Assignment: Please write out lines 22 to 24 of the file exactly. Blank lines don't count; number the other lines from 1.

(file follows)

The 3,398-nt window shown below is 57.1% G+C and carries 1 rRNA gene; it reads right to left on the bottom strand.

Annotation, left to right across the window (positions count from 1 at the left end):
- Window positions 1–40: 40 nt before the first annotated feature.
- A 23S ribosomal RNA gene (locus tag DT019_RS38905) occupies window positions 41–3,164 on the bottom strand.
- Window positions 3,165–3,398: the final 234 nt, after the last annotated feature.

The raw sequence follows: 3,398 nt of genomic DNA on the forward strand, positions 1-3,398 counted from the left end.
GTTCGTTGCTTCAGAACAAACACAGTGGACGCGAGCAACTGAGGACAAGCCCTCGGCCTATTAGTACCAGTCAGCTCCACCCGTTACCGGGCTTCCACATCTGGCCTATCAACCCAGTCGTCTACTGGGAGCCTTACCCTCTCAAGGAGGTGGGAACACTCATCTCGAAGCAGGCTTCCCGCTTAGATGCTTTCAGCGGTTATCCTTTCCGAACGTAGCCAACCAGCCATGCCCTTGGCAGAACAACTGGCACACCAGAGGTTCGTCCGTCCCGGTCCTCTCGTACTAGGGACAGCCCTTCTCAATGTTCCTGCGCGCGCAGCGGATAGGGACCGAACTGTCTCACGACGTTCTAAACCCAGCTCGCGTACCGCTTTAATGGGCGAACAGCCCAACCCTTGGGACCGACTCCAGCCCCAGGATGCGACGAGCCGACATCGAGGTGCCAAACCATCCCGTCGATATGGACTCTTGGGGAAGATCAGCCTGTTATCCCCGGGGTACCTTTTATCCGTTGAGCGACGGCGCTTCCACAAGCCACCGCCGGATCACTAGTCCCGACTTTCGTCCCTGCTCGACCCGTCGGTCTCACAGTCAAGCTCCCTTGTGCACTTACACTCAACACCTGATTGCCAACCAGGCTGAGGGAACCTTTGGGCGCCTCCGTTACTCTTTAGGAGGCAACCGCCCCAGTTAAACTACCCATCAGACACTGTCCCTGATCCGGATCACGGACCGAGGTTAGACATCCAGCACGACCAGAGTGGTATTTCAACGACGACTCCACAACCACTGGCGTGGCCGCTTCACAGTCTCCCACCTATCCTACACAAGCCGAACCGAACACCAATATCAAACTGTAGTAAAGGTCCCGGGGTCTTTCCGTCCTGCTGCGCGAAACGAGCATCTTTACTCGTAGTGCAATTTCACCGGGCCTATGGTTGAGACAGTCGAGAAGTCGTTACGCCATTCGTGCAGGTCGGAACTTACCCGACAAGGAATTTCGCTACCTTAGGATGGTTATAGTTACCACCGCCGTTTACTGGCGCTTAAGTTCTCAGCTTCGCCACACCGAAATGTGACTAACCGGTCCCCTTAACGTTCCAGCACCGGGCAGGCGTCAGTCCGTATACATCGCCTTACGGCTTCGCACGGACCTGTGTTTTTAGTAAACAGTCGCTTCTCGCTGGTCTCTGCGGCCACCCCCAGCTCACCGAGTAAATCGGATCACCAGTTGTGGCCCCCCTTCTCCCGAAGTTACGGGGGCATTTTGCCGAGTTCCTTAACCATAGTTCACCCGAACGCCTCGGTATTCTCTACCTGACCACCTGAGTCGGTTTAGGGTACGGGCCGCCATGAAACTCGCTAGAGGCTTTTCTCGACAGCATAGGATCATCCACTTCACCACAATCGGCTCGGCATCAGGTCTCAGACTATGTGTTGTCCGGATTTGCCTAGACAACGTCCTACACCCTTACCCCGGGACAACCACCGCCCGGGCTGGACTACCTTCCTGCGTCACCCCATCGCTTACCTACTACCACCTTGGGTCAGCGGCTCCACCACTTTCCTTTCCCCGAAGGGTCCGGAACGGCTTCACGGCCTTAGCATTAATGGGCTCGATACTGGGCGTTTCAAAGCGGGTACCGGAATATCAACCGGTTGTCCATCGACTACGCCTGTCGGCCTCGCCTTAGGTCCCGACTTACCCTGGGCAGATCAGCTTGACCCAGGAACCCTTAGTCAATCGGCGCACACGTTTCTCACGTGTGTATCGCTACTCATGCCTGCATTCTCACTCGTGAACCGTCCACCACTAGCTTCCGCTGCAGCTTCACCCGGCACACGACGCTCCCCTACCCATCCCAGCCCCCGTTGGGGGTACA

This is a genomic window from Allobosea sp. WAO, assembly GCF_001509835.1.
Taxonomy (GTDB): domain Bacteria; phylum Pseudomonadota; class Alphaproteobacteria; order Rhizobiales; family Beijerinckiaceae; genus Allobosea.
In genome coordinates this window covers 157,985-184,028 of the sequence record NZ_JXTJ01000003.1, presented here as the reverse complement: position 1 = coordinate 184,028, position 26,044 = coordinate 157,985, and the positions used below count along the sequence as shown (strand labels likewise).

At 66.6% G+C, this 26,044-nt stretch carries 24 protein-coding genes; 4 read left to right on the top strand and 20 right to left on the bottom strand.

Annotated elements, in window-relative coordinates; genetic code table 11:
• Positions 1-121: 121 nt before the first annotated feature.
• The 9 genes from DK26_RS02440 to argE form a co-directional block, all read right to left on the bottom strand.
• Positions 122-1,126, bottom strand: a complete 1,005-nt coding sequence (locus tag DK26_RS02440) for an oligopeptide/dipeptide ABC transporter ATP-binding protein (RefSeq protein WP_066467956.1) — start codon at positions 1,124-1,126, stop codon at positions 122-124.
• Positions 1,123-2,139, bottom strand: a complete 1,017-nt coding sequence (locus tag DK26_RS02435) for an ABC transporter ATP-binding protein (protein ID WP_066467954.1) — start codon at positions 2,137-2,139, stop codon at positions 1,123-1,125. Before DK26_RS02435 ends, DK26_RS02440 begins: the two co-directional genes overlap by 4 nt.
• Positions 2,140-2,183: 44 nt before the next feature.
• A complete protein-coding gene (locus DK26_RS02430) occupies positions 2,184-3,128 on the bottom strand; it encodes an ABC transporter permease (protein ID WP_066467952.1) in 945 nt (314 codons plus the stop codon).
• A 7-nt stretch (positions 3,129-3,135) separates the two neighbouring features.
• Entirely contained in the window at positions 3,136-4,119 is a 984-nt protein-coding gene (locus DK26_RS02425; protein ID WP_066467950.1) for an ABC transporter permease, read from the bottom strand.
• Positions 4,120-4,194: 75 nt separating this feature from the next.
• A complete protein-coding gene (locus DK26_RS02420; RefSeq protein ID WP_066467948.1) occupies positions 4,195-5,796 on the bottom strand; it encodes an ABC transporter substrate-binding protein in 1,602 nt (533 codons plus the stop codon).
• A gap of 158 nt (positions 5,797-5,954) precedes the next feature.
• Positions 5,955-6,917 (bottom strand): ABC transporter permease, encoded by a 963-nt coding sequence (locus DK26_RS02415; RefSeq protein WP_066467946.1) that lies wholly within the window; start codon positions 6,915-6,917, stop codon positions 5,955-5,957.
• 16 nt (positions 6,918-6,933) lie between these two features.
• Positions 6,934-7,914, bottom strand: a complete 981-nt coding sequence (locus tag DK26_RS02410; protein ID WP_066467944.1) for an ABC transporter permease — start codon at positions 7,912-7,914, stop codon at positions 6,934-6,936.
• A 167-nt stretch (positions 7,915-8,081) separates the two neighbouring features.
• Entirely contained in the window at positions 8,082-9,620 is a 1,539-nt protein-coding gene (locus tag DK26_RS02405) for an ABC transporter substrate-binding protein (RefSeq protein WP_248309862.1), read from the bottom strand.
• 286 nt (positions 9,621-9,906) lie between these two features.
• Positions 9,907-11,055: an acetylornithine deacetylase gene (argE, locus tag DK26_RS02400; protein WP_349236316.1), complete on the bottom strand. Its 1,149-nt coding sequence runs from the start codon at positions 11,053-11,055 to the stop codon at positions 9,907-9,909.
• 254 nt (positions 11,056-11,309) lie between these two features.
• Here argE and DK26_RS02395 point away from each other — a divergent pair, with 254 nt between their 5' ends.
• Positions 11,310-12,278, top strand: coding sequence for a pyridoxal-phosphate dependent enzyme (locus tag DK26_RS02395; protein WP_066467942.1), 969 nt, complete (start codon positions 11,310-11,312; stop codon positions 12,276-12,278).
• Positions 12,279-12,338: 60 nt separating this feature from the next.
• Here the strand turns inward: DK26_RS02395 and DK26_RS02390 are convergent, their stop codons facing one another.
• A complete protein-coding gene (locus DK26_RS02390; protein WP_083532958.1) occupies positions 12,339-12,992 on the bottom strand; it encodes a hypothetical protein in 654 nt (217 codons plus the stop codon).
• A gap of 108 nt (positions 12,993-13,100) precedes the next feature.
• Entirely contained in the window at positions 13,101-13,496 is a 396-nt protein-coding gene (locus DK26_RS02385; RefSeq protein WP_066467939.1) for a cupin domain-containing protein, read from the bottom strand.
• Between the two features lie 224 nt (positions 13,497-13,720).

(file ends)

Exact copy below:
• A complete protein-coding gene (locus DK26_RS02420; RefSeq protein ID WP_066467948.1) occupies positions 4,195-5,796 on the bottom strand; it encodes an ABC transporter substrate-binding protein in 1,602 nt (533 codons plus the stop codon).
• A gap of 158 nt (positions 5,797-5,954) precedes the next feature.
• Positions 5,955-6,917 (bottom strand): ABC transporter permease, encoded by a 963-nt coding sequence (locus DK26_RS02415; RefSeq protein WP_066467946.1) that lies wholly within the window; start codon positions 6,915-6,917, stop codon positions 5,955-5,957.